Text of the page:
Tennessee’s Statutory Cap on Punitive Damages Declared Unconstitutional
In 2011, Tennessee enacted a new statute capping awards of punitive damages at $500,000 or double the compensatory damages, whichever is greater. To date, no appellate decisions in any state courts have addressed whether the cap is valid under the Tennessee Constitution. That did not stop a federal court from weighing in. The Sixth Circuit ruled last month in Lindenberg v. Jackson National Life Insurance Company, that the cap violates the constitutional right to trial by jury under Article I, Section 6 of the Tennessee Constitution.
The Sixth Circuit rested its decision primarily on two findings: (1) that there was a common-law right to have the jury determine punitive damages when the Tennessee Constitution was adopted in 1796; and (2) that Tennessee decisions have treated punitive damages as a finding of fact within the province of the jury.
The decision was not unanimous.
Judge Joan Larsen wrote a sharp dissent and questioned the majority’s decision to forgo certifying the unsettled question of state law to the Tennessee Supreme Court. She also questioned whether state-law right to a jury trial—as a procedural question—would even apply in federal court with a federal jury. Regarding the constitutional question, Judge Larsen disagreed with the majority’s finding that the cap interfered with the jury’s fact-finding function. She also disagreed with the scope of the majority’s inquiry into the existence of punitive damages awards when the Tennessee constitution was adopted.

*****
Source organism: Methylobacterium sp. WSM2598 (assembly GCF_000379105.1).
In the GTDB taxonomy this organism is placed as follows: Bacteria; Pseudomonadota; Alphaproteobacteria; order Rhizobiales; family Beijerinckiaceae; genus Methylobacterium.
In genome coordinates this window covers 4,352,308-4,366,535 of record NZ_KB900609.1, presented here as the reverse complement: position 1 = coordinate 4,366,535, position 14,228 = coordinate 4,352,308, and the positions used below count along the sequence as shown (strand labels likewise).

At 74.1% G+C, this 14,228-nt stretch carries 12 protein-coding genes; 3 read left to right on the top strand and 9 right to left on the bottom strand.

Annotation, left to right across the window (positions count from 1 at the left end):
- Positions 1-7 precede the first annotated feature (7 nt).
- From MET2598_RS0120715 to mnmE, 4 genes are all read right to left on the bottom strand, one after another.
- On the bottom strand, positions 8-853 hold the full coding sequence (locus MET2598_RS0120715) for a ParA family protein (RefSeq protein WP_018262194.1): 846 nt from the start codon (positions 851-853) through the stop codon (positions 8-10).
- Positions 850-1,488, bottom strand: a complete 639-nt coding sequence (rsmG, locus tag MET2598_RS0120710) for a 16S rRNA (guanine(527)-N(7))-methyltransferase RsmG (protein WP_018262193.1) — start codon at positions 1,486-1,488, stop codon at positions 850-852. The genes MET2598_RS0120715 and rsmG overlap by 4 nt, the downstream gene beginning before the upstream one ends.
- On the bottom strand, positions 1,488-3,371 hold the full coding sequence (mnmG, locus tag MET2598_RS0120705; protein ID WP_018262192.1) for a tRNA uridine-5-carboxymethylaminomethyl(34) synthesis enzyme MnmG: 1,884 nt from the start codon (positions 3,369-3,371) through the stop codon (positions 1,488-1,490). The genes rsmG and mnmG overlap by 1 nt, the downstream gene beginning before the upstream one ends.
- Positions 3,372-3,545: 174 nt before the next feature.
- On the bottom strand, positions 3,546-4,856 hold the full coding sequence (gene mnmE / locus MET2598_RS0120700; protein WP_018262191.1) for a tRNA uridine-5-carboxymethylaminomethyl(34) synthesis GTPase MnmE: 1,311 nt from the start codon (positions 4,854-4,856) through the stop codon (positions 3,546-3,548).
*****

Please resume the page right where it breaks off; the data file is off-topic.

According to Judge Larsen, the scope should not have been whether there were any punitive damages awards in any kind of case, but whether there had been any awards of punitive damages before the adoption of the constitution in the specific kind of case presently before the court. Judge Larsen ended by stating that “striking down a new state law on novel state-constitutional law grounds” would risk causing friction with state courts and that the majority’s decision was reached “at the expense of comity and our cooperative federalism.”
The constitutionality of the cap on punitive damages remains an open question.
The Tennessee Supreme Court is the final authority on the state constitution. So the Sixth Circuit’s opinion about the constitutionality of the damages cap is controlling law only in Federal district courts and only until the Tennessee Supreme Court decides the issue.This entry was posted in Law. Bookmark the permalink.